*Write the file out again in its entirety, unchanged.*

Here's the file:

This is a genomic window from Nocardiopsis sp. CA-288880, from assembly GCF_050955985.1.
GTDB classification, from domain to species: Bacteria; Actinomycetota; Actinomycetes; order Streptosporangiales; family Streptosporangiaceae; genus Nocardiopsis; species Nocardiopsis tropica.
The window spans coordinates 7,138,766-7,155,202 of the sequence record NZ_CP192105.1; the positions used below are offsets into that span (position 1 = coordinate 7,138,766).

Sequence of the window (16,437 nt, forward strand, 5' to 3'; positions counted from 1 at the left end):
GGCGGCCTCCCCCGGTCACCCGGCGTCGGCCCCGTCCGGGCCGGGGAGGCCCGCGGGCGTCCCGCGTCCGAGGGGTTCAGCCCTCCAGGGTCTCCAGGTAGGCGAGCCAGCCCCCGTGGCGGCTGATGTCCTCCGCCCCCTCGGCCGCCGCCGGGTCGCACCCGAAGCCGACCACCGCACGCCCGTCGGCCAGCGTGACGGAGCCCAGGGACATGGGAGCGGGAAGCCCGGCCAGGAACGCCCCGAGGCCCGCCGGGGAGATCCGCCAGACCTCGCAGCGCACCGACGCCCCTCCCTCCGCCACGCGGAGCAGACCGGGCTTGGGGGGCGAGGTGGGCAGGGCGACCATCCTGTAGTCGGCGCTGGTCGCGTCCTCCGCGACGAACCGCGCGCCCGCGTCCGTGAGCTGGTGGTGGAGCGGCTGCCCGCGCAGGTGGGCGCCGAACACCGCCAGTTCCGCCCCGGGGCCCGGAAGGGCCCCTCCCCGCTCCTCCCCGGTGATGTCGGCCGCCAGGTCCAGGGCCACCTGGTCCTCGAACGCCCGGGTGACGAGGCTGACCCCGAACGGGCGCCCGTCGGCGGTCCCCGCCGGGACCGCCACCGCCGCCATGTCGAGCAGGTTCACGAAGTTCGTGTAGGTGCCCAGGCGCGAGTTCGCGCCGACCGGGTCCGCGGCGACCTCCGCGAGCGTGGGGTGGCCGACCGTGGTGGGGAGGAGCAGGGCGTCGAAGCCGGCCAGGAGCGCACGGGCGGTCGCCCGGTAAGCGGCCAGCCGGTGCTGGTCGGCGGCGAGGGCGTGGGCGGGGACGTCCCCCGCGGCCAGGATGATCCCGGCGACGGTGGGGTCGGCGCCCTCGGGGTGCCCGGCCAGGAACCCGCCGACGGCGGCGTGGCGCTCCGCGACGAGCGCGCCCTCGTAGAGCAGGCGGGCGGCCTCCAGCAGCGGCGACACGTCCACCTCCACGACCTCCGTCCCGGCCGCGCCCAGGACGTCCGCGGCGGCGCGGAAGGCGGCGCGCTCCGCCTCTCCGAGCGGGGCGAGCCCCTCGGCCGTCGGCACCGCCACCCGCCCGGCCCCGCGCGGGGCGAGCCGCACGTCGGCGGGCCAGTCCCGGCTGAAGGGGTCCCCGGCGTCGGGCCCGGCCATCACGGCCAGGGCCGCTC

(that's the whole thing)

This is a genomic window from Nocardiopsis sp. CA-288880, from assembly GCF_050955985.1.
GTDB classification, from domain to species: Bacteria; Actinomycetota; Actinomycetes; order Streptosporangiales; family Streptosporangiaceae; genus Nocardiopsis; species Nocardiopsis tropica.
The window spans coordinates 7,138,766-7,155,202 of the sequence record NZ_CP192105.1; the positions used below are offsets into that span (position 1 = coordinate 7,138,766).

Sequence of the window (16,437 nt, forward strand, 5' to 3'; positions counted from 1 at the left end):
GGCGGCCTCCCCCGGTCACCCGGCGTCGGCCCCGTCCGGGCCGGGGAGGCCCGCGGGCGTCCCGCGTCCGAGGGGTTCAGCCCTCCAGGGTCTCCAGGTAGGCGAGCCAGCCCCCGTGGCGGCTGATGTCCTCCGCCCCCTCGGCCGCCGCCGGGTCGCACCCGAAGCCGACCACCGCACGCCCGTCGGCCAGCGTGACGGAGCCCAGGGACATGGGAGCGGGAAGCCCGGCCAGGAACGCCCCGAGGCCCGCCGGGGAGATCCGCCAGACCTCGCAGCGCACCGACGCCCCTCCCTCCGCCACGCGGAGCAGACCGGGCTTGGGGGGCGAGGTGGGCAGGGCGACCATCCTGTAGTCGGCGCTGGTCGCGTCCTCCGCGACGAACCGCGCGCCCGCGTCCGTGAGCTGGTGGTGGAGCGGCTGCCCGCGCAGGTGGGCGCCGAACACCGCCAGTTCCGCCCCGGGGCCCGGAAGGGCCCCTCCCCGCTCCTCCCCGGTGATGTCGGCCGCCAGGTCCAGGGCCACCTGGTCCTCGAACGCCCGGGTGACGAGGCTGACCCCGAACGGGCGCCCGTCGGCGGTCCCCGCCGGGACCGCCACCGCCGCCATGTCGAGCAGGTTCACGAAGTTCGTGTAGGTGCCCAGGCGCGAGTTCGCGCCGACCGGGTCCGCGGCGACCTCCGCGAGCGTGGGGTGGCCGACCGTGGTGGGGAGGAGCAGGGCGTCGAAGCCGGCCAGGAGCGCACGGGCGGTCGCCCGGTAAGCGGCCAGCCGGTGCTGGTCGGCGGCGAGGGCGTGGGCGGGGACGTCCCCCGCGGCCAGGATGATCCCGGCGACGGTGGGGTCGGCGCCCTCGGGGTGCCCGGCCAGGAACCCGCCGACGGCGGCGTGGCGCTCCGCGACGAGCGCGCCCTCGTAGAGCAGGCGGGCGGCCTCCAGCAGCGGCGACACGTCCACCTCCACGACCTCCGTCCCGGCCGCGCCCAGGACGTCCGCGGCGGCGCGGAAGGCGGCGCGCTCCGCCTCTCCGAGCGGGGCGAGCCCCTCGGCCGTCGGCACCGCCACCCGCCCGGCCCCGCGCGGGGCGAGCCGCACGTCGGCGGGCCAGTCCCGGCTGAAGGGGTCCCCGGCGTCGGGCCCGGCCATCACGGCCAGGGCCGCTC